Guess Who’s Coming to Dinner?

 

Question: when is a gene not a gene? Answer: when it’s a pseudogene.

Genes are familiar enough these days when the acronym DNA has become part of everyday speech “It is in Toyota’s DNA that mistakes made once will not be repeated”, as the CEO of Toyota rather sinisterly remarked. You could say that’s pseudo-scientific rubbish but, despite that kind of liberty-taking, most will know that a gene is a stretch of our genetic material (DNA) that carries the code to make a closely related RNA molecule that, in turn, may be used as a template to make a protein ­– it’s the molecular unit of heredity. Well known too is that the Greeks gave us ‘pseudo’ – but what’s a ‘lying’ or ‘false’ gene – and who cares?

No prizes for guessing that we should all be interested because it’s emerging that pseudogenes can be important players in cancer.

Player’s biography

Pseudogenes are somewhat disreputable because they are relatives of normal genes that along the evolutionary highway have become dysfunctional by losing the capacity to be ‘expressed’ – that is, their code can no longer be transformed into RNA and protein. You could think of them as an example of the shambolic way in which species have evolved by random happenstance so that they work in their own particular niches. And if you want the outstanding example of unintelligent design, look no further than yourself, as we did in Holiday Reading (2), Poking the Blancmange.

Just for background, although it doesn’t affect the main story, there are three ways in which our genome can acquire a pseudogene:

1. A normal gene becomes functionally extinct: odd mutational events disable the stretches of DNA that control its expression. The gene is like a siding on a railway that isn’t used for years and years until eventually the points  seize up (it would be a ‘switch’ on US railroads) and the cell machinery can no longer get at it – but when this does happen we get by without that gene.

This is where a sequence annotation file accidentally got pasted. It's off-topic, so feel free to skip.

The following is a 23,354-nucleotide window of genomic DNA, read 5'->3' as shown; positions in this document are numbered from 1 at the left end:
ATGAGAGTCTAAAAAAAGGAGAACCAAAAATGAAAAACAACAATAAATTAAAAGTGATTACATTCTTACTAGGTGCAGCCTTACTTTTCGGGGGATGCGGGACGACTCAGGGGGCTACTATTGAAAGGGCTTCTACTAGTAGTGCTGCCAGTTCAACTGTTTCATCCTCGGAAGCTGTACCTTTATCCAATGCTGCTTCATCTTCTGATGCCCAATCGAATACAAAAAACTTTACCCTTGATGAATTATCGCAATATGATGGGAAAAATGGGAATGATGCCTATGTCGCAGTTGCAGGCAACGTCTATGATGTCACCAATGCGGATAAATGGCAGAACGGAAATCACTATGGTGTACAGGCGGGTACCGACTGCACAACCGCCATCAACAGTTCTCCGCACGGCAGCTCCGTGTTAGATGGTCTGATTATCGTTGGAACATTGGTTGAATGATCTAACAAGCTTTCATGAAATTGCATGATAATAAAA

2. During evolution genes quite often get duplicated – giving multiple copies: if one of these loses its regulatory bits the duplicate gene is switched off – it’s become a ghost.

3. We owe about 8% of our genome to viruses – mainly those with RNA genomes (retroviruses) whose life-cycle turns their RNA into DNA that has then been stuck into our genome. And that’s a lot (about 100,000 bits of retrovirus DNA) especially bearing in mind that only about 1% of our genome encodes proteins.

So our precious genome is littered with corpses and fragments thereof. In the past there’s been a regrettable tendency to label this material as ‘junk’ but increasingly we’re now discovering that there may be genetic life after death, so to speak. It’s not surprising if you think about it. If random events can inactivate a gene then they might do the reverse, even if that may be a much rarer event. And indeed it’s now clear that pseudogenes can be brought back to life through the random mutational events that characterise the rough and tumble of cellular life.